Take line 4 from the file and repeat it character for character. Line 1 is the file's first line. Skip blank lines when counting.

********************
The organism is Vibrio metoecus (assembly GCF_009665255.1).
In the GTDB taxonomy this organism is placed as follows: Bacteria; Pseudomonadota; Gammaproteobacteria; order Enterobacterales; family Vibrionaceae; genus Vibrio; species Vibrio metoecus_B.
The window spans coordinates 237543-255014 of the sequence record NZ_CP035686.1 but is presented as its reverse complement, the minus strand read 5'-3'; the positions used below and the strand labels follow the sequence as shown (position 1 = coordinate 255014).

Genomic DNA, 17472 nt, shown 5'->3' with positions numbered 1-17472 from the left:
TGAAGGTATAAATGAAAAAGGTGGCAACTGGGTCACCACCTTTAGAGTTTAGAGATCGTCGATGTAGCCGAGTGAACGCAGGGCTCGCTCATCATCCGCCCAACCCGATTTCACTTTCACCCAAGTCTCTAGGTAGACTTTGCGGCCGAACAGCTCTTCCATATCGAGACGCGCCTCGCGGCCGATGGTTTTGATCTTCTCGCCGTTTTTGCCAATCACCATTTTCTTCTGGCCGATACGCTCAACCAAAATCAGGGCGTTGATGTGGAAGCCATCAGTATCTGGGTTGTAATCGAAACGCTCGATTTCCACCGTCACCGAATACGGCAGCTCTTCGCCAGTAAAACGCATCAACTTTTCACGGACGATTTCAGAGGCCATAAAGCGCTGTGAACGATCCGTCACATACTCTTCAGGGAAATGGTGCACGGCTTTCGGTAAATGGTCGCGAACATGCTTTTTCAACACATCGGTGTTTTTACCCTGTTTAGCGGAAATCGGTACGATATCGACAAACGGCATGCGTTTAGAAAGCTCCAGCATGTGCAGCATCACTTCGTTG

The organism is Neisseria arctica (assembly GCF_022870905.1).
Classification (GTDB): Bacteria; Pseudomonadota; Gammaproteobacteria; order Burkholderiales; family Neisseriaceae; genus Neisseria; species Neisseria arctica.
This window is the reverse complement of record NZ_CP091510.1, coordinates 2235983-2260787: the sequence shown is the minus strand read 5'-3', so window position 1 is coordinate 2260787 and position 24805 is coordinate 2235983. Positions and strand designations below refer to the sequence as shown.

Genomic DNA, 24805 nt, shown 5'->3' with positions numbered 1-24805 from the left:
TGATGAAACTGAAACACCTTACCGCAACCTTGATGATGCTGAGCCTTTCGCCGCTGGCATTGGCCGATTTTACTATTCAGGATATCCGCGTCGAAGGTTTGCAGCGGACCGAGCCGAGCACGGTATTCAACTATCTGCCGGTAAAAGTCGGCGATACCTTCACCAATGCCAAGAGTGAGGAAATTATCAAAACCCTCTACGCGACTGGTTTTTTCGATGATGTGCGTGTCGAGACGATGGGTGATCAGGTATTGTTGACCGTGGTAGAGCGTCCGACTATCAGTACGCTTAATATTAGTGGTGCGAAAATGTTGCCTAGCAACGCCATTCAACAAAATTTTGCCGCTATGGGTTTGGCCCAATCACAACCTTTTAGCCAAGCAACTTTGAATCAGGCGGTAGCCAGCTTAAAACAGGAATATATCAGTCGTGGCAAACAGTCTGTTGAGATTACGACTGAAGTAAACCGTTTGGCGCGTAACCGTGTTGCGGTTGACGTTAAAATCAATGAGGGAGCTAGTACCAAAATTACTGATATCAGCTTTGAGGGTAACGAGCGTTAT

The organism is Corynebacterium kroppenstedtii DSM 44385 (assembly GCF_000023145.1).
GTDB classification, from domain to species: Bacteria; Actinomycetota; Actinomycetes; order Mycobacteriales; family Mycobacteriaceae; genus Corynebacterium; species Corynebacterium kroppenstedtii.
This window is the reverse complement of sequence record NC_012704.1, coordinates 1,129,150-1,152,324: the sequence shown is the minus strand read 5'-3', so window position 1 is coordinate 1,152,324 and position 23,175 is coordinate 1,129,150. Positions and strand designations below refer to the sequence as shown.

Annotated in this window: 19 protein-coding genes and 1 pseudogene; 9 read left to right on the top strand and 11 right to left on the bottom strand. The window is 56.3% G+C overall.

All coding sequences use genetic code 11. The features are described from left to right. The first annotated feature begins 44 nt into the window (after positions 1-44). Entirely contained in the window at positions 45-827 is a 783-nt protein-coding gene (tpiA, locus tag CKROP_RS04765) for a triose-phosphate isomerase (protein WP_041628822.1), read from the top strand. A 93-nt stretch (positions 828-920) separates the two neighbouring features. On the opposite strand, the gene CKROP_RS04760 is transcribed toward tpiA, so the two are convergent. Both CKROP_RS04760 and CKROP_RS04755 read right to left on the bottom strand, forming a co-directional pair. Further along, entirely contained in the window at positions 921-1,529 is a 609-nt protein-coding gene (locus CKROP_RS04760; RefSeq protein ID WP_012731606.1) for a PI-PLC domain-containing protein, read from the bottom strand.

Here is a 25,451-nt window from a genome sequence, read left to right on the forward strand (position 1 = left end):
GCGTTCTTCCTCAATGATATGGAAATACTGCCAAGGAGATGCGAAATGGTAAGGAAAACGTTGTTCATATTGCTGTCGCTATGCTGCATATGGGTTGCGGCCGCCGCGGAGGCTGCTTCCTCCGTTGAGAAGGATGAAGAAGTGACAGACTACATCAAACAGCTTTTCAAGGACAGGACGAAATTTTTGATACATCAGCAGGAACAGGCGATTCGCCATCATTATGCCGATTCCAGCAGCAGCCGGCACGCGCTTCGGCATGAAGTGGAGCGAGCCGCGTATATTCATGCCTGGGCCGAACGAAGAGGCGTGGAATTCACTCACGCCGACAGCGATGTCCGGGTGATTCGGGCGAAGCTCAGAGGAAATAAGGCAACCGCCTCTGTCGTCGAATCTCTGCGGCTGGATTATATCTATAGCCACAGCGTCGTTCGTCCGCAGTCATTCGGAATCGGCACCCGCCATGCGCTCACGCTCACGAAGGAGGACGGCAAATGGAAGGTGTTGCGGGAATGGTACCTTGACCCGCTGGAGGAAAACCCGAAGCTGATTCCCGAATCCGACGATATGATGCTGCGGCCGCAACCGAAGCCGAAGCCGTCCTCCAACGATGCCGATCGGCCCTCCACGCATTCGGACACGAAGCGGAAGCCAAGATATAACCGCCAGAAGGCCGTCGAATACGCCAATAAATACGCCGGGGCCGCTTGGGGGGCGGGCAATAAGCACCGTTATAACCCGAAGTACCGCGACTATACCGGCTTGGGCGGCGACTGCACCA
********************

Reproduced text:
Genomic DNA, 17472 nt, shown 5'->3' with positions numbered 1-17472 from the left: